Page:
Chanel's Fall/Winter collection was one of its first major live shows since the pandemic. | Source: Chanel

Paris Haute Couture Week 2021: Everything You Need to Know

Regarded more as a display of art than just a fashion show, Paris Haute Couture Week remains an elusive spectacle in the world of fashion. Carefully safeguarded by Paris’s Fédération de la Haute Couture et de la Mode (FHCM), haute couture is characterised by exclusivity, superior craftsmanship and unrestricted creativity.

After the pandemic forced haute couture shows to the virtual world, the Fall/Winter 2021-2022 haute couture season marked the return of live fashion events. From July 5 to July 10, Haute Couture Week played host to runway shows from Chanel, Balenciaga, Dior, Jean-Paul Gaultier and a number of other top designers.

Balenciaga Fall/Winter

After a 53-year hiatus, Balenciaga made its official return to haute couture at Paris Haute Couture Week’s Fall/Winter 2021 shows. Creative director, Demna Gvasalia, showcased a collection characterised by exaggerated shapes and proportions, including lamp-shade style headpieces and dressing robe inspired coats.

Jean Paul Gaultier

After retiring in 2020, Jean-Paul Gaultier announced the creative director of Sacai, Chitose Abe, would be kicking off the first of many collaborations as part of Gaultier’s plan to invite guest designers to interpret the Jean Paul Gaultier codes for haute couture.

The collection featured hints at Gaultier’s iconic conical bra, as well as a mix of leather, tulle and skin-tight tattoo-covered mesh pieces with designs from famous tattoo artist, Dr Woo.

Chanel Fall/Winter

Amid the breathtaking architecture of the Palais Galleria, creative director Virginie Viard presented a classic haute couture collection that drew inspiration from some of Chanel’s most iconic looks. In honour of the Chanel tradition, the fashion house wrapped up the show with a stunning bridal look; a light pink bridal ball gown worn by Margaret Qualley.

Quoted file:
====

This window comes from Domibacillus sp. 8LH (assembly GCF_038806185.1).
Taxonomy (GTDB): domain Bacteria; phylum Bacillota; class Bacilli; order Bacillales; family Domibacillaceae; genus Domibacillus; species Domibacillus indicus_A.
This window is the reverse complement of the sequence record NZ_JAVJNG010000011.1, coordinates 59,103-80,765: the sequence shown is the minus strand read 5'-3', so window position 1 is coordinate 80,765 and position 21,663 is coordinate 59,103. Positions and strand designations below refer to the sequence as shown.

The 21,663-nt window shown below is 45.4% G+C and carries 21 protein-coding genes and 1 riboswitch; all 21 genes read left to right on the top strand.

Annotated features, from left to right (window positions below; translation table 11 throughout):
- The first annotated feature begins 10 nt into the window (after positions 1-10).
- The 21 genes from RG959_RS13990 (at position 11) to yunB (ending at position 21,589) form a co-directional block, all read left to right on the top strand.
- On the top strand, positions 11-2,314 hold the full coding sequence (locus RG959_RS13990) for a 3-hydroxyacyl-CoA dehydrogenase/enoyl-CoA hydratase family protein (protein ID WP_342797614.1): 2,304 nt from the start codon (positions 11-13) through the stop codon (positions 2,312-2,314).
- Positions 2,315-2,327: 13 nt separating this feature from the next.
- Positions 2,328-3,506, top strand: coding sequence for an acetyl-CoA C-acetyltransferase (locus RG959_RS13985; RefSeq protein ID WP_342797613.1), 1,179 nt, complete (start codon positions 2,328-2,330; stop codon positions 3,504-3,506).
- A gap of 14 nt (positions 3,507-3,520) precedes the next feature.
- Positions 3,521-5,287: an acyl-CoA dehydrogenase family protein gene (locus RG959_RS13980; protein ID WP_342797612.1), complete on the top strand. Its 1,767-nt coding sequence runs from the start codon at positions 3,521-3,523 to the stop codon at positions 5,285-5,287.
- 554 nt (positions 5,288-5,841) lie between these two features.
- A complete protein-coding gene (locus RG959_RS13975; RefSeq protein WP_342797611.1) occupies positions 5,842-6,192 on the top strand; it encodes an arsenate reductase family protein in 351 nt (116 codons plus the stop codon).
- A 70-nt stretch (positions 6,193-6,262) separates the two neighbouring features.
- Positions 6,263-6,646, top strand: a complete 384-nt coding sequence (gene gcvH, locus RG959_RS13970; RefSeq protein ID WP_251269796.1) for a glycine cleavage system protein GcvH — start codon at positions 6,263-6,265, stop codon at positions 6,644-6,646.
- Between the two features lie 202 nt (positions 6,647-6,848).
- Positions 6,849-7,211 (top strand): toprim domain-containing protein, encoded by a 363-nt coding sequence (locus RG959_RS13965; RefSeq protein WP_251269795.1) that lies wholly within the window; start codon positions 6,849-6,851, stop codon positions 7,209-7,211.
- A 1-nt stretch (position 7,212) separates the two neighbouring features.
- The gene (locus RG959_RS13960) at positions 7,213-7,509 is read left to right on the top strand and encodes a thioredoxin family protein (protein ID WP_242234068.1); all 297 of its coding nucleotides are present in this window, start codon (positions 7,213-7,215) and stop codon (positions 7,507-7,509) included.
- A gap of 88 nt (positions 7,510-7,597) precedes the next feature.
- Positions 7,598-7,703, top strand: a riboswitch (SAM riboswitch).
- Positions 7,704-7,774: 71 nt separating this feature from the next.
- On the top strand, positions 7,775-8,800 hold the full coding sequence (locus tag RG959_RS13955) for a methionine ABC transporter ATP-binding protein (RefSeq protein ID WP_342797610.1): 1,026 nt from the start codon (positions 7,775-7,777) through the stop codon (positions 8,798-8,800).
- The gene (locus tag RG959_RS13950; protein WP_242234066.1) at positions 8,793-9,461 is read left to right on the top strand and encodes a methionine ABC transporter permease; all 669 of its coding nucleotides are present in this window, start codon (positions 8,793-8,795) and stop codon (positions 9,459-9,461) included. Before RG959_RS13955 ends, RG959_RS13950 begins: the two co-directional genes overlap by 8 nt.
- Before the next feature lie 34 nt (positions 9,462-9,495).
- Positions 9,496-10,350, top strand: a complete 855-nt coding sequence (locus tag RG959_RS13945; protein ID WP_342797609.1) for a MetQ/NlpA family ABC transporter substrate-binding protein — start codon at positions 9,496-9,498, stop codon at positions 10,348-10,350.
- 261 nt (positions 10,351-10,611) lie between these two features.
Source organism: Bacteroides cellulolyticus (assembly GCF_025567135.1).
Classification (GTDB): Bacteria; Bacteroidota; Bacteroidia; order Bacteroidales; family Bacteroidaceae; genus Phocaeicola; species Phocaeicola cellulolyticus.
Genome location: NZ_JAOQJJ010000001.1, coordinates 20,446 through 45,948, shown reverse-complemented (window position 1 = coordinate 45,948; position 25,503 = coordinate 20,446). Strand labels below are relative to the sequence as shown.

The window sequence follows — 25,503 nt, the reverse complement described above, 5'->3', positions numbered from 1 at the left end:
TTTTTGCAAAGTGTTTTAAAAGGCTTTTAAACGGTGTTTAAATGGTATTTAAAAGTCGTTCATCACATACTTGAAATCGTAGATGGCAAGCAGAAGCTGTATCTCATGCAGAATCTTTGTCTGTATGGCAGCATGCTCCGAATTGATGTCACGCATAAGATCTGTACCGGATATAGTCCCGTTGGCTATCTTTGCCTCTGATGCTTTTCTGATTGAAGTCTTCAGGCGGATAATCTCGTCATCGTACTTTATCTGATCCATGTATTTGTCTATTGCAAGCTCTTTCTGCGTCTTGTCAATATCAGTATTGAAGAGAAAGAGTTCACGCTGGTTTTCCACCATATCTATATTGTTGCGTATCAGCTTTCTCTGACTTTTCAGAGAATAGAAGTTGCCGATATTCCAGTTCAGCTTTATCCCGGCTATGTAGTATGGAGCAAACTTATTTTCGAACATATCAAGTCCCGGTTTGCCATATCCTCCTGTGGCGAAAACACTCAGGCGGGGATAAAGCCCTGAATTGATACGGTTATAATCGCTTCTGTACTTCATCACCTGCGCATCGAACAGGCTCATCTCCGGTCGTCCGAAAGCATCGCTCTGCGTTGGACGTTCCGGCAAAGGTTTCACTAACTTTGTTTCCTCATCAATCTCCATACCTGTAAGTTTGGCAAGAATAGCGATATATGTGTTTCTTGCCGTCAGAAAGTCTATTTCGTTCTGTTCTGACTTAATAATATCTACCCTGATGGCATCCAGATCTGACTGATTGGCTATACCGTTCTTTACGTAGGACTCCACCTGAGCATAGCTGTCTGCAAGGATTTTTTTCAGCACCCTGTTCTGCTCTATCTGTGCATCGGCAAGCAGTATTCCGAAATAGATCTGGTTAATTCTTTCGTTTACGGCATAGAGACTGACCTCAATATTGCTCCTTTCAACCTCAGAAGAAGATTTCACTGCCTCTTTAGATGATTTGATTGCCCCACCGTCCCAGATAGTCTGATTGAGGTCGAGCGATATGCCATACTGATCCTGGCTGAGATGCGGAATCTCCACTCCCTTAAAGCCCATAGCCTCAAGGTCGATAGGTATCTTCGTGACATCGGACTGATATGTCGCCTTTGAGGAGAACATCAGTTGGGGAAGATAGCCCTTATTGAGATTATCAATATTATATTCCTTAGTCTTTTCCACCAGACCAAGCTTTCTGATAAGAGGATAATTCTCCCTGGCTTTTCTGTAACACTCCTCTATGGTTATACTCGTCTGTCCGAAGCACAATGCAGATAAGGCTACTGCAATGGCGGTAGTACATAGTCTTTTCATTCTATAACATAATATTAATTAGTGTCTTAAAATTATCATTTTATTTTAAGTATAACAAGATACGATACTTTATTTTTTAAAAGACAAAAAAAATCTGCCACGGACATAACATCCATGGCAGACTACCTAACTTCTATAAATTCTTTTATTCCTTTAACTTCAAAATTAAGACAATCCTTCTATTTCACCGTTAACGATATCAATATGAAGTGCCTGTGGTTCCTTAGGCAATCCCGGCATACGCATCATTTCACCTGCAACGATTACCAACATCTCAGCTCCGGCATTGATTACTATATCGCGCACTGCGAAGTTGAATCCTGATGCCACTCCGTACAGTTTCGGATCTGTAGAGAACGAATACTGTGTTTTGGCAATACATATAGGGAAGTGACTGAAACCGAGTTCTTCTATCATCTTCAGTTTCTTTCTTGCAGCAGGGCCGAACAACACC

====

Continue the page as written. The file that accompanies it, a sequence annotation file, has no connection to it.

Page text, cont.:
The history of haute couture

Translating from French to ‘high dressmaking’, the concept of haute couture dates back to 1858 when English couturier Charles Frederick Worth established the first haute couture house in Paris. And while the fashion industry in Paris was already flourishing in the 1800s, it was the House of Worth’s one-of-a-kind designs that helped establish the emerging haute couture industry.

In regulating and maintaining the high level of craftsmanship involved in haute couture, Le Chambre Syndicale de la Haute Couture was established in 1868. However, it wasn’t until 1945 that the definitive rules of haute couture were enshrined in French law.

To earn the revered label of ‘haute couture house’ French law requires a fashion house to design made-to-order clothing for private clients who must have more than one fitting. The designer must also employ at least 15 full-time staff for its atelier (workshop) and a further 20 full-time technical workers. Every January and July, the fashion house must also present at least 50 original designs, including both day and evening looks, for its Fall/Winter and Spring/Summer collections.

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